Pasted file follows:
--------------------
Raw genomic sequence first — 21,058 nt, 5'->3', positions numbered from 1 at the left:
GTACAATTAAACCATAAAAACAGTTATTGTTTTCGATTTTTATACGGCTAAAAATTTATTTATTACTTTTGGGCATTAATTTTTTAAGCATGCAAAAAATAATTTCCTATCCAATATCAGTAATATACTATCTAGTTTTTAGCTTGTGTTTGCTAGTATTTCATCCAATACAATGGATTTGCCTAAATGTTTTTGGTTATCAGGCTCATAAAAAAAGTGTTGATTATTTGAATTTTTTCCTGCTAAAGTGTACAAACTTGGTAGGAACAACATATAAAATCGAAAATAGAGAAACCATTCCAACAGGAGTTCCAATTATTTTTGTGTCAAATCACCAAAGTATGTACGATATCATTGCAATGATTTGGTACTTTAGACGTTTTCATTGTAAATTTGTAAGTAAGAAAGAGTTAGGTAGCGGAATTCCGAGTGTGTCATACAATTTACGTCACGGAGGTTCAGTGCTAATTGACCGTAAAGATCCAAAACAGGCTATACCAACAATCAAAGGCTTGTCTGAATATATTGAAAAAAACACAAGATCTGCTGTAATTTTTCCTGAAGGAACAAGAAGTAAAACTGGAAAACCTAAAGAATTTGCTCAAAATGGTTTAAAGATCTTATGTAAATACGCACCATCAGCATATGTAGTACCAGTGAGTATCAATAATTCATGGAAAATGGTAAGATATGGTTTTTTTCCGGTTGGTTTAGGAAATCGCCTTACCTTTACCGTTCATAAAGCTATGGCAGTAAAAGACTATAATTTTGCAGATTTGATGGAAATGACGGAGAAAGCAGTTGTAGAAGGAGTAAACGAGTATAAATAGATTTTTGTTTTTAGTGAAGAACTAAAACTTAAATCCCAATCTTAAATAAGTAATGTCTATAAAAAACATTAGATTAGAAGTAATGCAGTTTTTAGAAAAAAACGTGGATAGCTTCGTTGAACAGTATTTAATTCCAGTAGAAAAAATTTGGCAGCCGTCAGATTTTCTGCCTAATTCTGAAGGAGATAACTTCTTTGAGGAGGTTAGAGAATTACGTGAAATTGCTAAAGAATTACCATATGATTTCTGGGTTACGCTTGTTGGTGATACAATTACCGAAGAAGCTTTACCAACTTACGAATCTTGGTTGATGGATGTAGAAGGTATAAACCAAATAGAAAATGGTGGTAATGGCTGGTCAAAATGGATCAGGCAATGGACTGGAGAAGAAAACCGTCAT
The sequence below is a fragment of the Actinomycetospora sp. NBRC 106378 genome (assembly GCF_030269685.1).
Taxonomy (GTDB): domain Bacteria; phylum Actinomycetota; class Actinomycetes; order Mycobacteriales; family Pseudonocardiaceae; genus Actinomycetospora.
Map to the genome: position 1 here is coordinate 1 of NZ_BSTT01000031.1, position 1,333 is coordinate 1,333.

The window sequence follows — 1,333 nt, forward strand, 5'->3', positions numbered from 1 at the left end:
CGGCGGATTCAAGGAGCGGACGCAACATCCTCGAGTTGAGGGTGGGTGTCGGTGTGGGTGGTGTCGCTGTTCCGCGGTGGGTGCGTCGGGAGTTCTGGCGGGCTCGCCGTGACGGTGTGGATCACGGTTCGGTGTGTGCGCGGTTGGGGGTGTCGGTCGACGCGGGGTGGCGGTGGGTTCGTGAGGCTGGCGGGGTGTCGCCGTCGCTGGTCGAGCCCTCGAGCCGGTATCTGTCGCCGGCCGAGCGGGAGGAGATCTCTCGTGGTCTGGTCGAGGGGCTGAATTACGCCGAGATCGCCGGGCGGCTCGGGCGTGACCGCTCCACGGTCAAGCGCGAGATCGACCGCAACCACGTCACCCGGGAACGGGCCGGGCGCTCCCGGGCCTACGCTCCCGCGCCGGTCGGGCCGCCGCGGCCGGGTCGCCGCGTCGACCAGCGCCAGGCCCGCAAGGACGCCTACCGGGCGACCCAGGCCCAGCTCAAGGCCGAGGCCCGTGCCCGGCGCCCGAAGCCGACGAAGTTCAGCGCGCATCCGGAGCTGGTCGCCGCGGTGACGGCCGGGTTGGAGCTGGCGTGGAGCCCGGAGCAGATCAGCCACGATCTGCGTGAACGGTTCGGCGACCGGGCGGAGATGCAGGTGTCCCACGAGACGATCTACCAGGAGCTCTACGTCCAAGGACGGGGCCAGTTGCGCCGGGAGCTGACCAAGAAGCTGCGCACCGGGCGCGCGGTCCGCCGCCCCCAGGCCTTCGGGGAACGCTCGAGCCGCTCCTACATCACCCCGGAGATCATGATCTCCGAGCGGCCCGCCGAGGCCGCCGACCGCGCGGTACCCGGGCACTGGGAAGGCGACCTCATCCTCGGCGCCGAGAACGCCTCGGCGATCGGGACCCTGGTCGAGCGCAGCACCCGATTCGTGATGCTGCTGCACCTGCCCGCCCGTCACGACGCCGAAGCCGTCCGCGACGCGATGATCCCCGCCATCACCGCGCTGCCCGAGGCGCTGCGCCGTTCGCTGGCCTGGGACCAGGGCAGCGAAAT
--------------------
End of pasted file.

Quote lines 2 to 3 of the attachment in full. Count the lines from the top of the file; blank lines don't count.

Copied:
GTACAATTAAACCATAAAAACAGTTATTGTTTTCGATTTTTATACGGCTAAAAATTTATTTATTACTTTTGGGCATTAATTTTTTAAGCATGCAAAAAATAATTTCCTATCCAATATCAGTAATATACTATCTAGTTTTTAGCTTGTGTTTGCTAGTATTTCATCCAATACAATGGATTTGCCTAAATGTTTTTGGTTATCAGGCTCATAAAAAAAGTGTTGATTATTTGAATTTTTTCCTGCTAAAGTGTACAAACTTGGTAGGAACAACATATAAAATCGAAAATAGAGAAACCATTCCAACAGGAGTTCCAATTATTTTTGTGTCAAATCACCAAAGTATGTACGATATCATTGCAATGATTTGGTACTTTAGACGTTTTCATTGTAAATTTGTAAGTAAGAAAGAGTTAGGTAGCGGAATTCCGAGTGTGTCATACAATTTACGTCACGGAGGTTCAGTGCTAATTGACCGTAAAGATCCAAAACAGGCTATACCAACAATCAAAGGCTTGTCTGAATATATTGAAAAAAACACAAGATCTGCTGTAATTTTTCCTGAAGGAACAAGAAGTAAAACTGGAAAACCTAAAGAATTTGCTCAAAATGGTTTAAAGATCTTATGTAAATACGCACCATCAGCATATGTAGTACCAGTGAGTATCAATAATTCATGGAAAATGGTAAGATATGGTTTTTTTCCGGTTGGTTTAGGAAATCGCCTTACCTTTACCGTTCATAAAGCTATGGCAGTAAAAGACTATAATTTTGCAGATTTGATGGAAATGACGGAGAAAGCAGTTGTAGAAGGAGTAAACGAGTATAAATAGATTTTTGTTTTTAGTGAAGAACTAAAACTTAAATCCCAATCTTAAATAAGTAATGTCTATAAAAAACATTAGATTAGAAGTAATGCAGTTTTTAGAAAAAAACGTGGATAGCTTCGTTGAACAGTATTTAATTCCAGTAGAAAAAATTTGGCAGCCGTCAGATTTTCTGCCTAATTCTGAAGGAGATAACTTCTTTGAGGAGGTTAGAGAATTACGTGAAATTGCTAAAGAATTACCATATGATTTCTGGGTTACGCTTGTTGGTGATACAATTACCGAAGAAGCTTTACCAACTTACGAATCTTGGTTGATGGATGTAGAAGGTATAAACCAAATAGAAAATGGTGGTAATGGCTGGTCAAAATGGATCAGGCAATGGACTGGAGAAGAAAACCGTCAT
The sequence below is a fragment of the Actinomycetospora sp. NBRC 106378 genome (assembly GCF_030269685.1).